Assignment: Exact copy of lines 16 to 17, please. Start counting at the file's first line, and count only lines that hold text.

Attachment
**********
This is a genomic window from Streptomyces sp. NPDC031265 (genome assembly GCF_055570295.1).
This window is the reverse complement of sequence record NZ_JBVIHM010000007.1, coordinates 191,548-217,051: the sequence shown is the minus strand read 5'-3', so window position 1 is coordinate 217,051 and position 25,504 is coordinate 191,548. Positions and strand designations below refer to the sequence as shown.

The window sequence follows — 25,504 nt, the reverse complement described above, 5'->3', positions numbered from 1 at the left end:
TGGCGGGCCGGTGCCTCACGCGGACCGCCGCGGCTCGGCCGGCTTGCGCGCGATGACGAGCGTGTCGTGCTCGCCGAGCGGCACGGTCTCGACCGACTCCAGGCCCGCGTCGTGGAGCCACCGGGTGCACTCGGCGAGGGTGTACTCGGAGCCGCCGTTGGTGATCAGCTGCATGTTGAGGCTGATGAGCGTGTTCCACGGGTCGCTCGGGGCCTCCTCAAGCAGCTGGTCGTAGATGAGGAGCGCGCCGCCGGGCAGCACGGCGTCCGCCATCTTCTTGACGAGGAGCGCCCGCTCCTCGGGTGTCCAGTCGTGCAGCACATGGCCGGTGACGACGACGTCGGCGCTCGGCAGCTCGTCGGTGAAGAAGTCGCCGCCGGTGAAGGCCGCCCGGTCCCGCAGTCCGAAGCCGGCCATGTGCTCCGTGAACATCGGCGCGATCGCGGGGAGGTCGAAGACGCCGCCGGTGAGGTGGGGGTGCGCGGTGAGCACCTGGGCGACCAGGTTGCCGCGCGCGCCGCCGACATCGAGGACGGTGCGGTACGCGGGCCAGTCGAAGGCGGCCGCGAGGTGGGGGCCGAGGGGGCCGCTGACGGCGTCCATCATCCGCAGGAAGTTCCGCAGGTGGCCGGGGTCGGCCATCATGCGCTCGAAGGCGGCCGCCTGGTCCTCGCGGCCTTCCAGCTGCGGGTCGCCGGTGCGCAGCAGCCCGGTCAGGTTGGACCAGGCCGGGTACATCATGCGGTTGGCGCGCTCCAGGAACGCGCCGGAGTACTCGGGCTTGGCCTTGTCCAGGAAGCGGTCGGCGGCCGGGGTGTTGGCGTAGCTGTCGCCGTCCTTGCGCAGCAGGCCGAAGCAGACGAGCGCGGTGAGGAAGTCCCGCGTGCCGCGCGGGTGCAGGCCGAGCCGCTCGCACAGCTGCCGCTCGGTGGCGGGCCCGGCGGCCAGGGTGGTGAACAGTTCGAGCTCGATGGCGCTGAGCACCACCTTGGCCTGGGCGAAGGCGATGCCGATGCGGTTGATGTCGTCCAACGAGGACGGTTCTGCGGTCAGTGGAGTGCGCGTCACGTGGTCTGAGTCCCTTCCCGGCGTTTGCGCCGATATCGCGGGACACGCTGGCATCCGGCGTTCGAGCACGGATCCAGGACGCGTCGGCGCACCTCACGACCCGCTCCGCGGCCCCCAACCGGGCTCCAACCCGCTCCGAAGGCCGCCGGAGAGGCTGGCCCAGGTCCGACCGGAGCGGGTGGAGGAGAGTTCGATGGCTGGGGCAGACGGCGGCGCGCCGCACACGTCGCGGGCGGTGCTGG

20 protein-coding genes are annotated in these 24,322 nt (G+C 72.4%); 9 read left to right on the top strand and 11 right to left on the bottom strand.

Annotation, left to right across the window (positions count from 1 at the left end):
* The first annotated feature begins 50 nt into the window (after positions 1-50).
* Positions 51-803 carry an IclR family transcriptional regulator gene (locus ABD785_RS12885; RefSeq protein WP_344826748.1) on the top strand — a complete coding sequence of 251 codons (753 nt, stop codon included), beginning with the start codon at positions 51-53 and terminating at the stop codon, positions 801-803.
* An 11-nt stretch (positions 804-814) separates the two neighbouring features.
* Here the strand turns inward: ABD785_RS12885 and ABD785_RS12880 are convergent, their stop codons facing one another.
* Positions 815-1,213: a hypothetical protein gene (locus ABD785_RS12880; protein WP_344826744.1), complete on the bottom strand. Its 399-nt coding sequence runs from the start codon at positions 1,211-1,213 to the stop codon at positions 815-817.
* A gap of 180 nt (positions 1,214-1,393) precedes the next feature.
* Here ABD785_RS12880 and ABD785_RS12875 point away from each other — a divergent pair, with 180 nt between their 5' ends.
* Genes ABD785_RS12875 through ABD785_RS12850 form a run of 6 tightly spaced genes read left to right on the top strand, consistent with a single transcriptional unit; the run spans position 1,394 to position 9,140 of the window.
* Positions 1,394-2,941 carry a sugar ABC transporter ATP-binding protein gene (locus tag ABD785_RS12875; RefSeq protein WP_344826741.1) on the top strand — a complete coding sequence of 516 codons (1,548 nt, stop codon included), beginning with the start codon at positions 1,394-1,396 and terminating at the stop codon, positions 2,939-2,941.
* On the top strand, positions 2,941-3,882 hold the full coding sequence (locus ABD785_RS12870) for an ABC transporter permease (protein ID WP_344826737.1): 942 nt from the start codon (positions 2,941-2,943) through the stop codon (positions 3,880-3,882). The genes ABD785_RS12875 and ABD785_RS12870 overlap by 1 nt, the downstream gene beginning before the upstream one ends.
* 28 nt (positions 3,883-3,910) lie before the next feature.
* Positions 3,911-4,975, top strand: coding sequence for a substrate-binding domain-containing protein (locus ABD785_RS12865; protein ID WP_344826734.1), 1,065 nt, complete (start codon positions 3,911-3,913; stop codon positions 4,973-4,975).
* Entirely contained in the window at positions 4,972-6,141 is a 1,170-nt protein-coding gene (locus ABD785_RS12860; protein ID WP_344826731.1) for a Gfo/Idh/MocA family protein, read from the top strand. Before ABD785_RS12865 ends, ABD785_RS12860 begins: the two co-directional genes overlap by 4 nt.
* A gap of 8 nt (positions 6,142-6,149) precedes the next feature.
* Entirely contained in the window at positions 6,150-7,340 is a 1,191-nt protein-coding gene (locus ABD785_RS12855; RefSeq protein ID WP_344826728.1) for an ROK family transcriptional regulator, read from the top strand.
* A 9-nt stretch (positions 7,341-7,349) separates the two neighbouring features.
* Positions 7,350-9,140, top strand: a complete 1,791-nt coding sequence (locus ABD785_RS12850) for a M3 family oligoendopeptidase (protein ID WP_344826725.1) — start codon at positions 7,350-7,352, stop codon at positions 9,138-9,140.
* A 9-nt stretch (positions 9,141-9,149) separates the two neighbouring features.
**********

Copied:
* On the top strand, positions 2,941-3,882 hold the full coding sequence (locus ABD785_RS12870) for an ABC transporter permease (protein ID WP_344826737.1): 942 nt from the start codon (positions 2,941-2,943) through the stop codon (positions 3,880-3,882). The genes ABD785_RS12875 and ABD785_RS12870 overlap by 1 nt, the downstream gene beginning before the upstream one ends.
* 28 nt (positions 3,883-3,910) lie before the next feature.